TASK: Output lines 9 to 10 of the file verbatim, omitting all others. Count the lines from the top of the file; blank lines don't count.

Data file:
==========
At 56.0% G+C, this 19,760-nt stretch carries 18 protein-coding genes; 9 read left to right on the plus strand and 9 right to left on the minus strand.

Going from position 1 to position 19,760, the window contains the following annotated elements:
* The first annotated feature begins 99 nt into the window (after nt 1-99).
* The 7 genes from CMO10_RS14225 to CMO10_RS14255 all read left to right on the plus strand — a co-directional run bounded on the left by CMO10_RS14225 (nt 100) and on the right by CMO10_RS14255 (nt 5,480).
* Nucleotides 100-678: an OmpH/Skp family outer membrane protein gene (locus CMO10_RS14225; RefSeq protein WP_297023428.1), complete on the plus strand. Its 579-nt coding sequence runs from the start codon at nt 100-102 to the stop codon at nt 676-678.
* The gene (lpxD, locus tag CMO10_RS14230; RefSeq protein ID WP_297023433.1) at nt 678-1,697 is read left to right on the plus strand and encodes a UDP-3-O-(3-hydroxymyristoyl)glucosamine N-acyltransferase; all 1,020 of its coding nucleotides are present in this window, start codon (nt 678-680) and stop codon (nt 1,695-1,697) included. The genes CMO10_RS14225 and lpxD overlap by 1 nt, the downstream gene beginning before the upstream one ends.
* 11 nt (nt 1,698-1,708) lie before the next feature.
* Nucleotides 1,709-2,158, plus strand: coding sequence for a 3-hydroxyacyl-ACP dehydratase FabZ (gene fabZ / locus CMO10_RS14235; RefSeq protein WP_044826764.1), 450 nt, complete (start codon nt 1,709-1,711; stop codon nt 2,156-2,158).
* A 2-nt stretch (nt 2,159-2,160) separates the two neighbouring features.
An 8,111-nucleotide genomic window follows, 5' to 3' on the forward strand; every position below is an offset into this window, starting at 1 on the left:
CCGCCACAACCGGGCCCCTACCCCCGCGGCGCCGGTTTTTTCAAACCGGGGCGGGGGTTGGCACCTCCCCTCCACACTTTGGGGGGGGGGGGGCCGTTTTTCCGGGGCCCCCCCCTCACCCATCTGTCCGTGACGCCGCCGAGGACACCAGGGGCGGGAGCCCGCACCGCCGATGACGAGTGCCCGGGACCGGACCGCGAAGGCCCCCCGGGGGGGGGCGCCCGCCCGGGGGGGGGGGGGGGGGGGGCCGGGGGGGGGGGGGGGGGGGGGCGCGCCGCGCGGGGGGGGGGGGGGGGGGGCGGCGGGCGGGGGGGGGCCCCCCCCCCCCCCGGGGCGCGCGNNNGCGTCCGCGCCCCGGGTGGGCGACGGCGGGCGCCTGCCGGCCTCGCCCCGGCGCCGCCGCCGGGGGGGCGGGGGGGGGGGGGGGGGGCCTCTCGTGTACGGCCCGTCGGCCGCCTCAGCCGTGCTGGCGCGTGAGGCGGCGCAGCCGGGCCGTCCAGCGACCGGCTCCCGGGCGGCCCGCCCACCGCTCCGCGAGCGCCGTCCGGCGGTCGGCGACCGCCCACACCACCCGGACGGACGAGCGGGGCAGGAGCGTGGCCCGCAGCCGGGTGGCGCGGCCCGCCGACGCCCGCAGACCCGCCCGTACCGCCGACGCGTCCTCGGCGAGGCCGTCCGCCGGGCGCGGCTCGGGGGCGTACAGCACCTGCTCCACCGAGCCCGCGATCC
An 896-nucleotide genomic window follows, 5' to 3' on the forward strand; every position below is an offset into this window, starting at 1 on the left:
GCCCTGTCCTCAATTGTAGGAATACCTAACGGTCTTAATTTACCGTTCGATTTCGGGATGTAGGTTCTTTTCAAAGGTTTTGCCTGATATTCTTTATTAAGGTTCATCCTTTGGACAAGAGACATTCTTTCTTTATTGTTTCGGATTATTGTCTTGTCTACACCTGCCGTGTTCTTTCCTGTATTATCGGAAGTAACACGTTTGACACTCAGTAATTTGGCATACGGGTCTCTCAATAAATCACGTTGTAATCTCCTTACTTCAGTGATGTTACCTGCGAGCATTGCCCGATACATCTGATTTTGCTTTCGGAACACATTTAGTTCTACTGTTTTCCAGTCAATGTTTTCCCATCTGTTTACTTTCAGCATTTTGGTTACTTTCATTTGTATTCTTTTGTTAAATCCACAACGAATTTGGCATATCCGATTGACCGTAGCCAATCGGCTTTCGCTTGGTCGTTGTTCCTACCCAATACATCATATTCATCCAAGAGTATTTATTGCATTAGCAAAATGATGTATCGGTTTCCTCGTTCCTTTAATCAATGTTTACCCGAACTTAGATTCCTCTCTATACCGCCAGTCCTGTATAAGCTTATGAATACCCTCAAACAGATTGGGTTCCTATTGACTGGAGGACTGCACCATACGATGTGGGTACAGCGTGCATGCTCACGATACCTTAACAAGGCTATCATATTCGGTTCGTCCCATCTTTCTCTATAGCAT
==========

* A 2-nt stretch (nt 2,159-2,160) separates the two neighbouring features.
An 8,111-nucleotide genomic window follows, 5' to 3' on the forward strand; every position below is an offset into this window, starting at 1 on the left: